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Testing Male and Female Fertility

By Dr. Yvonne Bohn, Dr. Allison Hill and Dr. Alane Park, OB/GYNs and Chief Medical Consultants for e.p.t®

It can be frustrating if it’s taking you longer to conceive than you were hoping it would. While seven out of eight couples have no problem getting pregnant, one in eight has issues with infertility.

While there are many myths that exist about infertility, it is defined as the inability to get pregnant if you are 35 or younger and trying to conceive for one year or more, or if you are older than 35 and trying to conceive for six months or more. You might be surprised to learn that infertility affects men and women equally. Approximately 1/3 of infertility is related to female factors, approximately 1/3 is related to male factors, and the remaining 1/3 is a combination of factors or unexplained.

So if you’re concerned about the length of time it’s taking you to get pregnant, or if you suspect issues with your fertility or your partner’s fertility, some simple tests can determine if there’s cause for treatment.

A male fertility evaluation includes testing for the concentration or number of sperm in a semen sample. Sperm count is measured in millions of sperm per milliliter (mL) of semen. Twenty million or more sperm per milliliter is considered a healthy sperm count. A lower sperm concentration could indicate male infertility.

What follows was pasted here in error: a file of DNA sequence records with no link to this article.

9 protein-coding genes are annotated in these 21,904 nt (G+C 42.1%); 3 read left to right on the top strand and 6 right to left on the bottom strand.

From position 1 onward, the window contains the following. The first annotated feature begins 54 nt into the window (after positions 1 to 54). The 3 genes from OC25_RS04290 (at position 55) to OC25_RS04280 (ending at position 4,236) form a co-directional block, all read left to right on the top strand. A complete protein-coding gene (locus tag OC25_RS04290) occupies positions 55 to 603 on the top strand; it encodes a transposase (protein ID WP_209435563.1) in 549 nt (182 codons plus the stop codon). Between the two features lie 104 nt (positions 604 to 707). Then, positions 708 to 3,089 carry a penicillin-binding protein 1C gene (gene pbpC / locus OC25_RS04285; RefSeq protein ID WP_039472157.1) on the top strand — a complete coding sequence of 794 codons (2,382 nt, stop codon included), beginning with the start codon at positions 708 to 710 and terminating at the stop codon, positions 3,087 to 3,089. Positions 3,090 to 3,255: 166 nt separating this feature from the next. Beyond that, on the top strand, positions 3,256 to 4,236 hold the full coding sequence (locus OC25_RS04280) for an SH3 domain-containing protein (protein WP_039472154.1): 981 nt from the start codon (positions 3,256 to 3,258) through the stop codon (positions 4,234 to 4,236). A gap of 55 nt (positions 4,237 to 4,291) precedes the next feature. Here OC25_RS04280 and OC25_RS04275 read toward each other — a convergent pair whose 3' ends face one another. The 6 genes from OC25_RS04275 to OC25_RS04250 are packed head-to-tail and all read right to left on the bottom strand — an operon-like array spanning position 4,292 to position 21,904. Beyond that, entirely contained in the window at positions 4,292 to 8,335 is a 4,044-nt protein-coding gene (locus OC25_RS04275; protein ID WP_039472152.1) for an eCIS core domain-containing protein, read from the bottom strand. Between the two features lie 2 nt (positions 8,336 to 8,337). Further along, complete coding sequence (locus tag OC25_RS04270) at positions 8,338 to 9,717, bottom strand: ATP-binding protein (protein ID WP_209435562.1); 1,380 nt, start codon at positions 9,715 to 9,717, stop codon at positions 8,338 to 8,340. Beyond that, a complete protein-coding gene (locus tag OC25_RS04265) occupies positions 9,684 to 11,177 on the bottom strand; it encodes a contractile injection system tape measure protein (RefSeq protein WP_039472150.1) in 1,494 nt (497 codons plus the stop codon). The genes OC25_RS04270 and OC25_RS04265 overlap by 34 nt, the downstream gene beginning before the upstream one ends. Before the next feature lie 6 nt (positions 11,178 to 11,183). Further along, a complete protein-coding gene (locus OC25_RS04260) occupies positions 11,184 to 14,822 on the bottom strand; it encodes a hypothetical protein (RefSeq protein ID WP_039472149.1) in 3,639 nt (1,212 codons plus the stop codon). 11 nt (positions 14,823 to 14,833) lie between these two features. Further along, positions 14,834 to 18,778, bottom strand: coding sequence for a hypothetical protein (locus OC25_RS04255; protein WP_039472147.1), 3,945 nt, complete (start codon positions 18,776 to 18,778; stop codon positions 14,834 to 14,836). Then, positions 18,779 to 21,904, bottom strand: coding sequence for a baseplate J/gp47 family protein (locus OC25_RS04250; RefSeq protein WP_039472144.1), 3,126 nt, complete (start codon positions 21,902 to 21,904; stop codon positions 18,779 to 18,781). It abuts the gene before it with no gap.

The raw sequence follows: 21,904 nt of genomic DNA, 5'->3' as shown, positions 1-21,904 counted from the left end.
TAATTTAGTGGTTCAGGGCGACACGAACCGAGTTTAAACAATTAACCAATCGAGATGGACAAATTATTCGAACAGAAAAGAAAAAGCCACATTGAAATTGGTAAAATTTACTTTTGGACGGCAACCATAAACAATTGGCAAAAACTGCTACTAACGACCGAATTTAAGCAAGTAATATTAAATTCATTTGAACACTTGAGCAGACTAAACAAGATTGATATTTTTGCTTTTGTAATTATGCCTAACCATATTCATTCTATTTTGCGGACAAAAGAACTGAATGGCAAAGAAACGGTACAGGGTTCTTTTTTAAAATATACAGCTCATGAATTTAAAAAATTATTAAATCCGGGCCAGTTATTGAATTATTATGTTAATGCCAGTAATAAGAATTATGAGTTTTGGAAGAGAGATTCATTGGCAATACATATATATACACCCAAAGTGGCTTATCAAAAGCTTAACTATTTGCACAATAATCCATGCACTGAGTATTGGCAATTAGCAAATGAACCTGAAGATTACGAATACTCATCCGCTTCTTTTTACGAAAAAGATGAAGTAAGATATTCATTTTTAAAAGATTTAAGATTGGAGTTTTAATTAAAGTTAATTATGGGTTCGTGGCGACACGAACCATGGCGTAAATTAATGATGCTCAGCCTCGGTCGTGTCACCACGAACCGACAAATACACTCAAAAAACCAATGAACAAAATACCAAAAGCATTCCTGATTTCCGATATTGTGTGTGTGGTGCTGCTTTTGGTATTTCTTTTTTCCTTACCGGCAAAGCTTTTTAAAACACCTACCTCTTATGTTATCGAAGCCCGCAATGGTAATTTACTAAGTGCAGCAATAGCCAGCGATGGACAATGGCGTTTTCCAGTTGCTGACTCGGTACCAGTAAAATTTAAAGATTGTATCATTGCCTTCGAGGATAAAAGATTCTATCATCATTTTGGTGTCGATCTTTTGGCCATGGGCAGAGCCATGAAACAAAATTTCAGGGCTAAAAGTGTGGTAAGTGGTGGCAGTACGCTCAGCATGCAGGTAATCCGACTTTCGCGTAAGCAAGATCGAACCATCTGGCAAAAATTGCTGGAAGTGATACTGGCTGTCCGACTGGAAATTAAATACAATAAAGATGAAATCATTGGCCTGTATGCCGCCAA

Female fertility testing includes assessing a woman’s hormone levels on day 3 of the menstrual cycle. Follicle Stimulating Hormone (FSH) stimulates follicles in your ovaries (that contain eggs) to grow. The FSH level on day 3 provides an indication of your ovarian reserve – the quality and quantity of your eggs.

The e.p.t™ Complete Home Fertility Kit offers both a male and female fertility test, making it the first of its kind on the market. This at-home test allows you to review the results in as little as five minutes in the privacy of your own home.

The male test screens to measure sperm concentration at or above 20 million sperm/mL with 98% accuracy. It includes a condom for sample collection and results are easy to read. If you receive negative results (sperm concentration is less than 20 million/mL), you should consult a physician for further testing.

The female test screens for FSH levels in your urine and the test wand indicates whether you have a normal or elevated FSH level. If you have elevated FSH, you should consult a physician for further testing, as your ovarian reserve is low.


Comments (1)

How can the results be affected if you don't use first morning urine?..and what does it mean if my line in the circle is lighter but in the left side of it I see a darker line?

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